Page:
The Best Guild Hosting: Who’s The Best For Your Site? [Updated: 2020]
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While many people think that gaming is a solitary activity, over the years the internet has caught up to the real world in making gaming a social phenomenon.
Where previous generations met to play darts or go bowling, people have started forming teams to play games together, meeting both on-and-off-line.
Not only do they play for fun, but gaming guilds, clans, and factions compete in tournaments around the world for real money and prizes.
The gaming industry is big business, expected to generate over $108 billion in 2017.
With the growing professionalization of gaming, these players are also interested in having a web presence.
New web hosting companies are appearing to cater to this growing and very lucrative market.
Many people interested in a web presence for gaming will also want to run a private gaming server.
The reason is that they can customize the conditions of a game to their own liking while also keeping out certain players.
Anyone who’s had preteens screaming profanities into their ears over their headsets while playing Call of Duty might understand why they’d want to do so.
Many potential customers will want not only a website but will also want to have it double as a game server.
The most obvious use for the website would be to advertise the game server itself.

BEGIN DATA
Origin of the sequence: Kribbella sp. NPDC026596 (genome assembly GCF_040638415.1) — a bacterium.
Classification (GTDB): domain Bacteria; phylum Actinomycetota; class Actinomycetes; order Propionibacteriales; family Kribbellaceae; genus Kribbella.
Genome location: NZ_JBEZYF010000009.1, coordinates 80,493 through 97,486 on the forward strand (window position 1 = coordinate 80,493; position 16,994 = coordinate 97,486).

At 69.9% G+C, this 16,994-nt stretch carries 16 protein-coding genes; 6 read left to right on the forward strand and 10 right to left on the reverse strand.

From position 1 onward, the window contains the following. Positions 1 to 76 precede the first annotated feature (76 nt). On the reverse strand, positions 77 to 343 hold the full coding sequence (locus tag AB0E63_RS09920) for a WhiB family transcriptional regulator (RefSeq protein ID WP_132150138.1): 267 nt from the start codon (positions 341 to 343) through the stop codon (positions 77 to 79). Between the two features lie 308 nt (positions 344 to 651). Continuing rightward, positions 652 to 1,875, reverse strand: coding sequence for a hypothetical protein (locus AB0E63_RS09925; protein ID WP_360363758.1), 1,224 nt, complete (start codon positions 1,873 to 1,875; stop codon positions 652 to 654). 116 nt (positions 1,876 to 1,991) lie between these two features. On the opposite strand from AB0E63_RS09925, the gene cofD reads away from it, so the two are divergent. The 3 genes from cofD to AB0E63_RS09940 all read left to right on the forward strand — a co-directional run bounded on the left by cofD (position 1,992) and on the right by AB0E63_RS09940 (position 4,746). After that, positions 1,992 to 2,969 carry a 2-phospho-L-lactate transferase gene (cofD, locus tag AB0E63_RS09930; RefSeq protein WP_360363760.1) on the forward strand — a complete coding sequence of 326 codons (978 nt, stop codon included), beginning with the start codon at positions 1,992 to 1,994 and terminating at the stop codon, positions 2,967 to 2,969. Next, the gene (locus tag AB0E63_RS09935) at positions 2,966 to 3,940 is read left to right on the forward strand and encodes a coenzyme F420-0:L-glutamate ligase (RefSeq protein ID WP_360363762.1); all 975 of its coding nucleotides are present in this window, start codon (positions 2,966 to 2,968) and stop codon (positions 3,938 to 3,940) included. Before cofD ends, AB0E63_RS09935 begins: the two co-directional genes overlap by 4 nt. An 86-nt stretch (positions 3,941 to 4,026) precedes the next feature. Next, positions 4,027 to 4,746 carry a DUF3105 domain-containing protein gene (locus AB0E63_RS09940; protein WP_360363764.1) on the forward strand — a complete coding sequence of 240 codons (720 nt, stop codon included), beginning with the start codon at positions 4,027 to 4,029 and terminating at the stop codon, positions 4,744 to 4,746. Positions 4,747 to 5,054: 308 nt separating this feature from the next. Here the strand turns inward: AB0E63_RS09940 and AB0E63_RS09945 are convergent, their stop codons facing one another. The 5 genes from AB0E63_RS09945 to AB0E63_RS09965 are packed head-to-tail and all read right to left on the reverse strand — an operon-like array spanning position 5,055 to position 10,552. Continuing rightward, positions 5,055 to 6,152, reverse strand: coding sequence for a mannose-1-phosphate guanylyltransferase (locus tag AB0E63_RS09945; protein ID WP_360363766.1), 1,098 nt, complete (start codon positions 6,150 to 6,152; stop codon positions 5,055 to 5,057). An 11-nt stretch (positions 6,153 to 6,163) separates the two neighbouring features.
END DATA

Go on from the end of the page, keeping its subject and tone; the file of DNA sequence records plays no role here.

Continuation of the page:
Since web hosting is relatively simple for low-traffic sites, it’s not that much of a stretch to turn it into a game server as well.
While it’s perfectly possible to run a game server on a home computer, the main bottleneck is the fact that most residential connections are asymmetrical.
That is, the download speed is much faster than the upload speed.
While this is perfectly fine for web surfing and Netflix streaming, it makes running game servers difficult, as slow upload speeds result in “lag,” or the game action being delayed.
For fast-paced action games, many gamers find this intolerable. For this reason, hosted servers have very fast connections that are symmetrical.
The other strike against a local game server is that it ties up a computer. A game server running 24/7 consumes electricity and bandwidth. Dedicated servers hosted in data centers are much cheaper in the long run.
The main consideration for a game server will be the same as with selecting another hosting provider: reliability.
While gaming might not seem to require a robust service level agreement (SLA), gamers will expect their server to stay up as much as a business that depends on a website does.
And with professional gaming, competitive gamers are unable to conduct business as e-commerce sites when a server goes down.
Game servers must also be fast enough to handle games, especially action-oriented games like first-person shooters.
The server software itself keeps track of the game logic and what the players are doing, while client machines handle the graphics, but the server still has to be reasonably responsive or risk lag.
That means that the servers will have to be specially tuned for performance.